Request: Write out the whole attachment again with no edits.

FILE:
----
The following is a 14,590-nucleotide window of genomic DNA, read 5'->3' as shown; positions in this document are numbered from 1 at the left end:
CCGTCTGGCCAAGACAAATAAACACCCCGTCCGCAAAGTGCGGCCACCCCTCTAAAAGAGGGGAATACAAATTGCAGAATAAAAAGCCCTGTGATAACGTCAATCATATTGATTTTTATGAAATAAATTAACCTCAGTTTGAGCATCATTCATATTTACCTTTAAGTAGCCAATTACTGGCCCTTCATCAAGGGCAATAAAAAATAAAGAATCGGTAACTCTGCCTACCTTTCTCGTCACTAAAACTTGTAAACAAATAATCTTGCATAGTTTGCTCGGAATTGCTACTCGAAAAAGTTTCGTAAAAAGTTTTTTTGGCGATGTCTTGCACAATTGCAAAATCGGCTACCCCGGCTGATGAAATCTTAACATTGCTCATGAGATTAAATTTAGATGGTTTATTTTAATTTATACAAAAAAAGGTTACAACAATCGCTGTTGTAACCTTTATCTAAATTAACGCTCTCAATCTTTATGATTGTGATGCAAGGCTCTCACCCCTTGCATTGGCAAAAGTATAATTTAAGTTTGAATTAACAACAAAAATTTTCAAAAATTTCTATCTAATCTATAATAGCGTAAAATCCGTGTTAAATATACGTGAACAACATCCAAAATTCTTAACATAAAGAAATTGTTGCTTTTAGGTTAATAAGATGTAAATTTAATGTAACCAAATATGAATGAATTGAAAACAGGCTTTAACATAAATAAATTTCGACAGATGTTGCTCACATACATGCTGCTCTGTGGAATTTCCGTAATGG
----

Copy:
The following is a 14,590-nucleotide window of genomic DNA, read 5'->3' as shown; positions in this document are numbered from 1 at the left end:
CCGTCTGGCCAAGACAAATAAACACCCCGTCCGCAAAGTGCGGCCACCCCTCTAAAAGAGGGGAATACAAATTGCAGAATAAAAAGCCCTGTGATAACGTCAATCATATTGATTTTTATGAAATAAATTAACCTCAGTTTGAGCATCATTCATATTTACCTTTAAGTAGCCAATTACTGGCCCTTCATCAAGGGCAATAAAAAATAAAGAATCGGTAACTCTGCCTACCTTTCTCGTCACTAAAACTTGTAAACAAATAATCTTGCATAGTTTGCTCGGAATTGCTACTCGAAAAAGTTTCGTAAAAAGTTTTTTTGGCGATGTCTTGCACAATTGCAAAATCGGCTACCCCGGCTGATGAAATCTTAACATTGCTCATGAGATTAAATTTAGATGGTTTATTTTAATTTATACAAAAAAAGGTTACAACAATCGCTGTTGTAACCTTTATCTAAATTAACGCTCTCAATCTTTATGATTGTGATGCAAGGCTCTCACCCCTTGCATTGGCAAAAGTATAATTTAAGTTTGAATTAACAACAAAAATTTTCAAAAATTTCTATCTAATCTATAATAGCGTAAAATCCGTGTTAAATATACGTGAACAACATCCAAAATTCTTAACATAAAGAAATTGTTGCTTTTAGGTTAATAAGATGTAAATTTAATGTAACCAAATATGAATGAATTGAAAACAGGCTTTAACATAAATAAATTTCGACAGATGTTGCTCACATACATGCTGCTCTGTGGAATTTCCGTAATGG